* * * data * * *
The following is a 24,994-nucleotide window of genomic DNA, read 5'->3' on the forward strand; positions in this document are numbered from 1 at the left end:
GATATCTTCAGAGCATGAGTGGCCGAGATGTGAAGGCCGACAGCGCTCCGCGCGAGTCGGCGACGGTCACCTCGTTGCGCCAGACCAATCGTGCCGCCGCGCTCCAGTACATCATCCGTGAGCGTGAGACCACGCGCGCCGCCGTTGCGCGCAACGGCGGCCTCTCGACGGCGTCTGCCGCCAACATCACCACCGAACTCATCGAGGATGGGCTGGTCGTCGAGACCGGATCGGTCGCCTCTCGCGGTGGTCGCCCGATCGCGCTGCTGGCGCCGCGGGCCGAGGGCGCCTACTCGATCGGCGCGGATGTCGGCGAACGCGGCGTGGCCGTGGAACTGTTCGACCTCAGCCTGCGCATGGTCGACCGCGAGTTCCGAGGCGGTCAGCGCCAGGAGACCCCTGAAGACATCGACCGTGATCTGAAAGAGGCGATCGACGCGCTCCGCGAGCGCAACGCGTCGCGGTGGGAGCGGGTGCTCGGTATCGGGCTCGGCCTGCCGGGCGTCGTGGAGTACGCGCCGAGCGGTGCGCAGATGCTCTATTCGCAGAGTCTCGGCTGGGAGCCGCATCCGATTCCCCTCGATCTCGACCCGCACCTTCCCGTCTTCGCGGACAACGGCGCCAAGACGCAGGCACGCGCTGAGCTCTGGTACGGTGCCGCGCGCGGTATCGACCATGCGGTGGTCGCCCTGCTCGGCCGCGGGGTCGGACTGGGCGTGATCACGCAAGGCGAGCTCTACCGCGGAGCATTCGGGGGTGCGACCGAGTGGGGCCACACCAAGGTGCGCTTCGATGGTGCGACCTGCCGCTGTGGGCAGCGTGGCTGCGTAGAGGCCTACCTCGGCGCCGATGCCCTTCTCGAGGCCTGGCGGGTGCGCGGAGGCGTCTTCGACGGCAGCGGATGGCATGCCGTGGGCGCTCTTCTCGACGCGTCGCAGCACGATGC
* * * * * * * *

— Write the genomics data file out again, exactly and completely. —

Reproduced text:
The following is a 24,994-nucleotide window of genomic DNA, read 5'->3' on the forward strand; positions in this document are numbered from 1 at the left end:
GATATCTTCAGAGCATGAGTGGCCGAGATGTGAAGGCCGACAGCGCTCCGCGCGAGTCGGCGACGGTCACCTCGTTGCGCCAGACCAATCGTGCCGCCGCGCTCCAGTACATCATCCGTGAGCGTGAGACCACGCGCGCCGCCGTTGCGCGCAACGGCGGCCTCTCGACGGCGTCTGCCGCCAACATCACCACCGAACTCATCGAGGATGGGCTGGTCGTCGAGACCGGATCGGTCGCCTCTCGCGGTGGTCGCCCGATCGCGCTGCTGGCGCCGCGGGCCGAGGGCGCCTACTCGATCGGCGCGGATGTCGGCGAACGCGGCGTGGCCGTGGAACTGTTCGACCTCAGCCTGCGCATGGTCGACCGCGAGTTCCGAGGCGGTCAGCGCCAGGAGACCCCTGAAGACATCGACCGTGATCTGAAAGAGGCGATCGACGCGCTCCGCGAGCGCAACGCGTCGCGGTGGGAGCGGGTGCTCGGTATCGGGCTCGGCCTGCCGGGCGTCGTGGAGTACGCGCCGAGCGGTGCGCAGATGCTCTATTCGCAGAGTCTCGGCTGGGAGCCGCATCCGATTCCCCTCGATCTCGACCCGCACCTTCCCGTCTTCGCGGACAACGGCGCCAAGACGCAGGCACGCGCTGAGCTCTGGTACGGTGCCGCGCGCGGTATCGACCATGCGGTGGTCGCCCTGCTCGGCCGCGGGGTCGGACTGGGCGTGATCACGCAAGGCGAGCTCTACCGCGGAGCATTCGGGGGTGCGACCGAGTGGGGCCACACCAAGGTGCGCTTCGATGGTGCGACCTGCCGCTGTGGGCAGCGTGGCTGCGTAGAGGCCTACCTCGGCGCCGATGCCCTTCTCGAGGCCTGGCGGGTGCGCGGAGGCGTCTTCGACGGCAGCGGATGGCATGCCGTGGGCGCTCTTCTCGACGCGTCGCAGCACGATGC